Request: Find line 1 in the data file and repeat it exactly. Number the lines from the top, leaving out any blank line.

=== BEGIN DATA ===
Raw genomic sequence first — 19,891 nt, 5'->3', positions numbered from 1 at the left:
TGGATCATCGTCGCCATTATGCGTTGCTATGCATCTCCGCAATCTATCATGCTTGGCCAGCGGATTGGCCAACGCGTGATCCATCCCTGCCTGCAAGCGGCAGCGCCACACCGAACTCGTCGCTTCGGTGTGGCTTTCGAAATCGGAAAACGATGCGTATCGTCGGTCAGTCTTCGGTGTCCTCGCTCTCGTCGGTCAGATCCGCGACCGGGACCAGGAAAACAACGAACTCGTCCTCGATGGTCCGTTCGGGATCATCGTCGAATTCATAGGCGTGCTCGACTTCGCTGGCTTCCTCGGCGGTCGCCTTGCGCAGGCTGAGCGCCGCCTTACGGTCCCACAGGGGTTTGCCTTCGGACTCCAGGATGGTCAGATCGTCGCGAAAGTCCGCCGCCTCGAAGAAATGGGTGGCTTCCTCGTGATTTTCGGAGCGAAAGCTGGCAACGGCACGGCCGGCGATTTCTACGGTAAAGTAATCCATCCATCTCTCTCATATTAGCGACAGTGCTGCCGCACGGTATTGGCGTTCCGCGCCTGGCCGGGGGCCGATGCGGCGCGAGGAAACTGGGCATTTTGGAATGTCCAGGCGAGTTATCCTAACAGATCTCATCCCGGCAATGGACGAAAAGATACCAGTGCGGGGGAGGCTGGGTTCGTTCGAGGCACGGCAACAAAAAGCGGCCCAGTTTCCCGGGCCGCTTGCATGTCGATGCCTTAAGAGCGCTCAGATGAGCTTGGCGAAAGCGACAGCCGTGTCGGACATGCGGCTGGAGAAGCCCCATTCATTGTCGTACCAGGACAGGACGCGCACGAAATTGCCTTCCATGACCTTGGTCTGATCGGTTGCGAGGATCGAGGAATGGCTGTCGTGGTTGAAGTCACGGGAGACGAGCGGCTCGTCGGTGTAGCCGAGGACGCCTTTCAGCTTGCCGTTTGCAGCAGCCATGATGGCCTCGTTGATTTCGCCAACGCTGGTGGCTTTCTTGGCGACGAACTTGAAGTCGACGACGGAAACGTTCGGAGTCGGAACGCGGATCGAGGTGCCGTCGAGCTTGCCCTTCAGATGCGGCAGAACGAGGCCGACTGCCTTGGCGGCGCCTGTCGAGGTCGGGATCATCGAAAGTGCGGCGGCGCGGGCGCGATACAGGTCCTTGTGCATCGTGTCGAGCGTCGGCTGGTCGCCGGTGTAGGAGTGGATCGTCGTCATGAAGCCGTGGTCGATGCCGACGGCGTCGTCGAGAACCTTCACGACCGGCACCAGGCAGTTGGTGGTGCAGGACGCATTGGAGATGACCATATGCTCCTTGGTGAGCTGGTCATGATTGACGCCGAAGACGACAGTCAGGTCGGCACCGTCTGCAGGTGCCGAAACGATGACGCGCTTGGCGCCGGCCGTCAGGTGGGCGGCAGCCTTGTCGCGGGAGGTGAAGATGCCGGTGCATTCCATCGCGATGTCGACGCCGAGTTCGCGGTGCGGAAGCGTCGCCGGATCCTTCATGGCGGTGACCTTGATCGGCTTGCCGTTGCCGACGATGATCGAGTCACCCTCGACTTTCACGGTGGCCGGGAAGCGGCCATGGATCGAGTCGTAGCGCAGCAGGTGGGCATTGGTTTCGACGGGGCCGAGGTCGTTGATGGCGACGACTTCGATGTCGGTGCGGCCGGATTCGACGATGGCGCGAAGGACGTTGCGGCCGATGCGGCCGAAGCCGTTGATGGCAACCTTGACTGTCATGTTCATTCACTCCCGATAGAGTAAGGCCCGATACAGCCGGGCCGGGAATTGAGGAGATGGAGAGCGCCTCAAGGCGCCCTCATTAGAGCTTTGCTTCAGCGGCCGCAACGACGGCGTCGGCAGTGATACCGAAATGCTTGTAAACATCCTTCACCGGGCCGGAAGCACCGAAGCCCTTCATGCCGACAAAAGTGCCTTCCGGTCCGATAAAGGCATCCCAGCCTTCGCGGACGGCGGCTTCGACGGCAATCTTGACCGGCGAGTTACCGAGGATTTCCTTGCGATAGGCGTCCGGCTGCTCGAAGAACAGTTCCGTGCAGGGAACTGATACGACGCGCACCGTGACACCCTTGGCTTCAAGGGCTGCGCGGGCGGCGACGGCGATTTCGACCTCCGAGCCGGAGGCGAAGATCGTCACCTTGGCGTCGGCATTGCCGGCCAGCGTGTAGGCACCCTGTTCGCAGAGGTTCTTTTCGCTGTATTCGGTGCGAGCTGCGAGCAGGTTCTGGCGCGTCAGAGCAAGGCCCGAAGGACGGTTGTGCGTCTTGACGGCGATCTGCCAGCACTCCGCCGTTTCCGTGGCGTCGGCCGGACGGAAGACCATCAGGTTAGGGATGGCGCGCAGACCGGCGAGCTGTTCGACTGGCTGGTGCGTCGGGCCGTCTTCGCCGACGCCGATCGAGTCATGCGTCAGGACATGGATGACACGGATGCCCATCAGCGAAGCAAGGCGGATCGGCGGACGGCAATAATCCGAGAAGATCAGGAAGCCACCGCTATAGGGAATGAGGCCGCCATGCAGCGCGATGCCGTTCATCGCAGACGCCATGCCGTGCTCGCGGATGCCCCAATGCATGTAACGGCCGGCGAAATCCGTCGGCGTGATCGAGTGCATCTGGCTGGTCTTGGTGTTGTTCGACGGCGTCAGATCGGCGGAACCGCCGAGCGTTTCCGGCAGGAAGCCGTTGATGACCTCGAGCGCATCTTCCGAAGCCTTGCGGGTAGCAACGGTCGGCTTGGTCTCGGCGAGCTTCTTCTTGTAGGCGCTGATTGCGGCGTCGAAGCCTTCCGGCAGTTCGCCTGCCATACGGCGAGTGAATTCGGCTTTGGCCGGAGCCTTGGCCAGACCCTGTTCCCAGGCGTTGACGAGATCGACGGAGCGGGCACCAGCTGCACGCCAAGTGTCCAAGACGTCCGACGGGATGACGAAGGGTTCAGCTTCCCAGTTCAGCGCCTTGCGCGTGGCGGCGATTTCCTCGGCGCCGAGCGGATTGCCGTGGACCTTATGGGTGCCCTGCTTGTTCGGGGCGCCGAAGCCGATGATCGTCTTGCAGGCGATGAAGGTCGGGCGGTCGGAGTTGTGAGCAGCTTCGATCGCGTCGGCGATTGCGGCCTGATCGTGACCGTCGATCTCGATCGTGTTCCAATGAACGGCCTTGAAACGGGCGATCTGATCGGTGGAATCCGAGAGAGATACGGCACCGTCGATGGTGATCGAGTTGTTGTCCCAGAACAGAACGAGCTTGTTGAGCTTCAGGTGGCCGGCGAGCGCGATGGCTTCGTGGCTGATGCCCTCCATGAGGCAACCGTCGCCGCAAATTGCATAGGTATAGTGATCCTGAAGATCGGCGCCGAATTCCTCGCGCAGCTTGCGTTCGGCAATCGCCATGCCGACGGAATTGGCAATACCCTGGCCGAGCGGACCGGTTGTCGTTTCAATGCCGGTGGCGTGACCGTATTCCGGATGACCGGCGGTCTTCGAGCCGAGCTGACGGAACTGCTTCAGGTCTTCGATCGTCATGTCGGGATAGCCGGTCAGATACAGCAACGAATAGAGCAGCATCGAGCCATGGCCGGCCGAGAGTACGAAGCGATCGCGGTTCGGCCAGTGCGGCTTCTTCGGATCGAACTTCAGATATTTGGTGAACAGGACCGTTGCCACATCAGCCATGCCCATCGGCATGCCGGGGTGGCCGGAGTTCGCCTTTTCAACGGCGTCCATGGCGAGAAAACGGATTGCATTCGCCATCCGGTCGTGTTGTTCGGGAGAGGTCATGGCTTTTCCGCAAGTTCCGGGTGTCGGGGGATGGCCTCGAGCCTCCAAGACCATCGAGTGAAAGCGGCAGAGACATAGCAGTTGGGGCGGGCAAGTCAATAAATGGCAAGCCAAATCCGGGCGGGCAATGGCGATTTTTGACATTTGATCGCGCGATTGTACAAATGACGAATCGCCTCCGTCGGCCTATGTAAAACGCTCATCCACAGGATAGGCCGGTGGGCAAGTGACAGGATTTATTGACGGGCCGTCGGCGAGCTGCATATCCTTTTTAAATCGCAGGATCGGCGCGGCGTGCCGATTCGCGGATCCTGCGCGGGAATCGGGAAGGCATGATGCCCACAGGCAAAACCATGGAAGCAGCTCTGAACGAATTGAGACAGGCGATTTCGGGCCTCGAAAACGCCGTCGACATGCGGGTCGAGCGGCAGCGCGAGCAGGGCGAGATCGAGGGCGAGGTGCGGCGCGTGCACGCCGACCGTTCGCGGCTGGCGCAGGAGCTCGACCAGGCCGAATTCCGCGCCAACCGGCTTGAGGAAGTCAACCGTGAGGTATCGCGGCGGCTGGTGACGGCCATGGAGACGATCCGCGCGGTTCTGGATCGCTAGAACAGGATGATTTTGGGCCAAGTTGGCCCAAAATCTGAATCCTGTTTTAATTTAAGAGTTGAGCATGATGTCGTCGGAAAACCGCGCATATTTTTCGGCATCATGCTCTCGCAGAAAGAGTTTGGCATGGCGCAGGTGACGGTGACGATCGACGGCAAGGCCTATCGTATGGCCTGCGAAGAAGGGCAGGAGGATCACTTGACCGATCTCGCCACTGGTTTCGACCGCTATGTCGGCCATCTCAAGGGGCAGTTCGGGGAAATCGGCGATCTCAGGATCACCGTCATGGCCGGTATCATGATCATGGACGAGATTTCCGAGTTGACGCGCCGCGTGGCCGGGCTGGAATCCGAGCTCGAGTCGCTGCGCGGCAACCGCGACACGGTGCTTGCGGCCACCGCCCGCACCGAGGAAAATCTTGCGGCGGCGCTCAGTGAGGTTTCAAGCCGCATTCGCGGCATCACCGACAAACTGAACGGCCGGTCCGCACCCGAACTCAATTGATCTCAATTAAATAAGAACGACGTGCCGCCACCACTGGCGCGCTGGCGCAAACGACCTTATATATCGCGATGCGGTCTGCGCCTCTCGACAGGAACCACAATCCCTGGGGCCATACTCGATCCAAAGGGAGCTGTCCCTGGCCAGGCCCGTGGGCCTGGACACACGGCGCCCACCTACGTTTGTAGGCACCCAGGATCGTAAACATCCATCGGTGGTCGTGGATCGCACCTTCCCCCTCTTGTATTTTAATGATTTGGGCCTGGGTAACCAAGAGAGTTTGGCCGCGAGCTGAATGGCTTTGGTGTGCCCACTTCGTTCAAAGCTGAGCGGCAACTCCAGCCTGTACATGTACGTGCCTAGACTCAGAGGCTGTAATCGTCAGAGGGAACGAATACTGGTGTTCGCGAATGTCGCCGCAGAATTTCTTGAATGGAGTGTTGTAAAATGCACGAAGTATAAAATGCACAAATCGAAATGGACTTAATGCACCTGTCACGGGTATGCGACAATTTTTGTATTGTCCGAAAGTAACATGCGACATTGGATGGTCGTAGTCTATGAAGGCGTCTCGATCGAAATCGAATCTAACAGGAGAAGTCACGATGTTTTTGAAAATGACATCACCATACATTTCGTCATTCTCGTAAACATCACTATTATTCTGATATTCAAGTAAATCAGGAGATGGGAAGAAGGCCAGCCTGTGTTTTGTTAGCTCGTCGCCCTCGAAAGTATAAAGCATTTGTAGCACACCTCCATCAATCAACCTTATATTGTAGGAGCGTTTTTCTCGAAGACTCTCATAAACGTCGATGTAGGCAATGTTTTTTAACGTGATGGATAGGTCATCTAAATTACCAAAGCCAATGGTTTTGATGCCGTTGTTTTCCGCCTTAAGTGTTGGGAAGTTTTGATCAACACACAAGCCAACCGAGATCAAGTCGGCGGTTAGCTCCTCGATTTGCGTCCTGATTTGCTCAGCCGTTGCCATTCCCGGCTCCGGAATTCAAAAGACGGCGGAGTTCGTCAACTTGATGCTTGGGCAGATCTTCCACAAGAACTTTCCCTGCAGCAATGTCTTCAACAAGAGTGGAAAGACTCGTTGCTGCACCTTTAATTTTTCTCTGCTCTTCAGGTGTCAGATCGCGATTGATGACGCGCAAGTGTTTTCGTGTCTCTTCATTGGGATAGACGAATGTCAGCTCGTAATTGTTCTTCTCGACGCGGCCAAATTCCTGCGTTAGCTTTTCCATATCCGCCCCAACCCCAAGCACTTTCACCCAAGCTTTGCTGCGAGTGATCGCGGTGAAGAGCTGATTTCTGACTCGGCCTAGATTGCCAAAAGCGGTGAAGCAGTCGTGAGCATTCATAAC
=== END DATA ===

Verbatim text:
Raw genomic sequence first — 19,891 nt, 5'->3', positions numbered from 1 at the left: